The buttes are characteristically Arikaree or Gering formations topping Brule clay.
The Indians on reservations and in Indian schools include members of the Yankton, Yanktonai, Oglala, Brule, Sisseton, Wahpeton, Flandreau, Sioux, Blackfeet, Miniconjou, Sans Arc and Ute tribes, on the Standing Rock and Cheyenne River reservations in the north of the state, the Lower Brule and Crow Creek reservations in the central part, and the Pine Ridge and Rosebud reservations in the south.
By Wisconsin, and the Menominee, Montreal and Brule Rivers, which separate it in part from Wisconsin.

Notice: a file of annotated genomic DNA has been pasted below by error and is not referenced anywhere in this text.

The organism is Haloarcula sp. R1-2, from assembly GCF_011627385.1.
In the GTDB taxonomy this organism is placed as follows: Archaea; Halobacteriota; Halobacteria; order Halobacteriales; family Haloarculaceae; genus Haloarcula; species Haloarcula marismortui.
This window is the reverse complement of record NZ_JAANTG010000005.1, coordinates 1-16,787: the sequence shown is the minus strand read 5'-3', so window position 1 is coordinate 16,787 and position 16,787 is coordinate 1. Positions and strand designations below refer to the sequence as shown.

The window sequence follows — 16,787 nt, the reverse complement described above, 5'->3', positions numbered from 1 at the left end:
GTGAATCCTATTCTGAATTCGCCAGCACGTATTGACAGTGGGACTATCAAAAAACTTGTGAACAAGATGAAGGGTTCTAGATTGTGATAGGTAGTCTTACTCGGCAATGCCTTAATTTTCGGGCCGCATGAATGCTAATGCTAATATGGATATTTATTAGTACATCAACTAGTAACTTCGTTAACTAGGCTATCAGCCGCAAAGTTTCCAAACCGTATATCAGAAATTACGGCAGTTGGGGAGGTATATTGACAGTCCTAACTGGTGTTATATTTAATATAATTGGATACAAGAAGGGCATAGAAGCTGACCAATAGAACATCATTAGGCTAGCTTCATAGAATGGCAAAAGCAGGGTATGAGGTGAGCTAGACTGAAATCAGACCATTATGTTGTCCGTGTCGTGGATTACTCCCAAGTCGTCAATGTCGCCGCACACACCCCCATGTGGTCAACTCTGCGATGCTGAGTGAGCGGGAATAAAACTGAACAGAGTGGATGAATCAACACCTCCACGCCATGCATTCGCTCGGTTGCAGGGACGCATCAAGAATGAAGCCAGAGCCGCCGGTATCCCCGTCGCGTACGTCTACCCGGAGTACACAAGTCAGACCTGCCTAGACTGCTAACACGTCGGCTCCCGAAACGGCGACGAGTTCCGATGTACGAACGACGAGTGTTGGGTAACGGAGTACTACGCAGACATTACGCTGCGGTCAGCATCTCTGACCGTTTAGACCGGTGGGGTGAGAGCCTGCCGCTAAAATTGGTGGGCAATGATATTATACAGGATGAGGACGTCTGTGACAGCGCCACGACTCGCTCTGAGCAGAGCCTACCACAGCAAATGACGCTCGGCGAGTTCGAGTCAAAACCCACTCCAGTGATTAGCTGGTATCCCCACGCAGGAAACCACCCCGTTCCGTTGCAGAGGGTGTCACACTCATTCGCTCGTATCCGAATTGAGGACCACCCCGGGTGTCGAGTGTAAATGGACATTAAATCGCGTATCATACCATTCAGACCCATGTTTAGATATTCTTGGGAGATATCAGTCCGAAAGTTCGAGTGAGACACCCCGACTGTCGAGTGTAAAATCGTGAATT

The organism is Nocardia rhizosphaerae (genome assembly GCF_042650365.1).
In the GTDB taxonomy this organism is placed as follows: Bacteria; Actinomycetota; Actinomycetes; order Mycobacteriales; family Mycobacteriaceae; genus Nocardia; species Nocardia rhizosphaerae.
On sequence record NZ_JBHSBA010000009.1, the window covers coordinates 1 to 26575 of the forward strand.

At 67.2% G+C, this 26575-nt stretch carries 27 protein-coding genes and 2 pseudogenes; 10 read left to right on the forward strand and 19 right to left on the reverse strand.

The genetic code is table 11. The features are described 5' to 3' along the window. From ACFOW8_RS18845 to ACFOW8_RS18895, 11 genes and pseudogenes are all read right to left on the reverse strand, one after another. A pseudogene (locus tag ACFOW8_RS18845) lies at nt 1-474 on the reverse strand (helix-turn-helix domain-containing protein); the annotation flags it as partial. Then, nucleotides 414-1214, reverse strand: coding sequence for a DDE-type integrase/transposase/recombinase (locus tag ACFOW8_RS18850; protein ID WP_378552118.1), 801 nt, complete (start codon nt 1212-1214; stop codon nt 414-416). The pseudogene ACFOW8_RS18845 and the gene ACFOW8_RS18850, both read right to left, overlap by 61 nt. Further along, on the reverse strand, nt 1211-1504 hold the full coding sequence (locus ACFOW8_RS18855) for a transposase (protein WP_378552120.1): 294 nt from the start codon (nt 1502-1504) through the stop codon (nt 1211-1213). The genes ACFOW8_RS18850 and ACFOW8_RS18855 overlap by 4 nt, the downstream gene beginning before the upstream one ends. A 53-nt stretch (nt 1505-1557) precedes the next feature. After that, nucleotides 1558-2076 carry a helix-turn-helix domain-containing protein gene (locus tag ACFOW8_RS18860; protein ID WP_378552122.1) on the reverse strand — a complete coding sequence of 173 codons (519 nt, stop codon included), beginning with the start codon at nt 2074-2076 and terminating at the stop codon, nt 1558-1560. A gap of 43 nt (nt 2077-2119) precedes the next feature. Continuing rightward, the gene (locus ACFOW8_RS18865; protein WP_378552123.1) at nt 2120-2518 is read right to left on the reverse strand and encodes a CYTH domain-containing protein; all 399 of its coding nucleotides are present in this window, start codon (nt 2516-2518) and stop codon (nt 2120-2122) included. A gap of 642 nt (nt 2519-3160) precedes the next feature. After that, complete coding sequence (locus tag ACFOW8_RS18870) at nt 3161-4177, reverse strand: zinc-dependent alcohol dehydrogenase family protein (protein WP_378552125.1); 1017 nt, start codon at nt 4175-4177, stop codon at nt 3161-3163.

About 5 6, 5 60 acres of Lower Brule lands were opened for settlement in 1889, about 1,600,000 acres of Sisseton and Wahpeton lands' in 1892, 168,000 acres of the Yankton Sioux lands in 1895, 416,000 acres of the Rosebud lands in 1904, and 800,000 acres in 1908.
The superficial Miocene and Pliocene deposits in the west, above referred to, are underlaid by the White river groups of the Oligocene, whose outcrops of Brule clay and Chadron formation also have been mentioned.